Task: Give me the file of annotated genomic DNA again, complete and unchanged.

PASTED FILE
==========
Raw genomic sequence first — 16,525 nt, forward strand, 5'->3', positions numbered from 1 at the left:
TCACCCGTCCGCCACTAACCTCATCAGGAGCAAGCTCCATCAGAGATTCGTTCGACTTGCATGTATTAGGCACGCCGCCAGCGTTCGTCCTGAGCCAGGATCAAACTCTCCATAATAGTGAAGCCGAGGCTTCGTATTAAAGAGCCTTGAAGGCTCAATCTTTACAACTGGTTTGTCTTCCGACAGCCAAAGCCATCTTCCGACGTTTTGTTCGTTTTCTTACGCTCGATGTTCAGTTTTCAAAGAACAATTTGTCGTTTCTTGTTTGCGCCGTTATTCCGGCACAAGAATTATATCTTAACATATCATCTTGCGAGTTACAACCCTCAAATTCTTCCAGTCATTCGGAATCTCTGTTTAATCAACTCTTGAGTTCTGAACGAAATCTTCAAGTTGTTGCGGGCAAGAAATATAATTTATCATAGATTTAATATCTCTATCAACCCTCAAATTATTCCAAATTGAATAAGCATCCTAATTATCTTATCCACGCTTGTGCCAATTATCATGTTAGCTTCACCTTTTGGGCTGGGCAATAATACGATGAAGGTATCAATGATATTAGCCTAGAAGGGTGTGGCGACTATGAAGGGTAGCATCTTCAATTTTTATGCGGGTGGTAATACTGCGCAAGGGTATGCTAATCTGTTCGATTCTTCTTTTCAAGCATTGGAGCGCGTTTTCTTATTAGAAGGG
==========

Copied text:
Raw genomic sequence first — 16,525 nt, forward strand, 5'->3', positions numbered from 1 at the left:
TCACCCGTCCGCCACTAACCTCATCAGGAGCAAGCTCCATCAGAGATTCGTTCGACTTGCATGTATTAGGCACGCCGCCAGCGTTCGTCCTGAGCCAGGATCAAACTCTCCATAATAGTGAAGCCGAGGCTTCGTATTAAAGAGCCTTGAAGGCTCAATCTTTACAACTGGTTTGTCTTCCGACAGCCAAAGCCATCTTCCGACGTTTTGTTCGTTTTCTTACGCTCGATGTTCAGTTTTCAAAGAACAATTTGTCGTTTCTTGTTTGCGCCGTTATTCCGGCACAAGAATTATATCTTAACATATCATCTTGCGAGTTACAACCCTCAAATTCTTCCAGTCATTCGGAATCTCTGTTTAATCAACTCTTGAGTTCTGAACGAAATCTTCAAGTTGTTGCGGGCAAGAAATATAATTTATCATAGATTTAATATCTCTATCAACCCTCAAATTATTCCAAATTGAATAAGCATCCTAATTATCTTATCCACGCTTGTGCCAATTATCATGTTAGCTTCACCTTTTGGGCTGGGCAATAATACGATGAAGGTATCAATGATATTAGCCTAGAAGGGTGTGGCGACTATGAAGGGTAGCATCTTCAATTTTTATGCGGGTGGTAATACTGCGCAAGGGTATGCTAATCTGTTCGATTCTTCTTTTCAAGCATTGGAGCGCGTTTTCTTATTAGAAGGG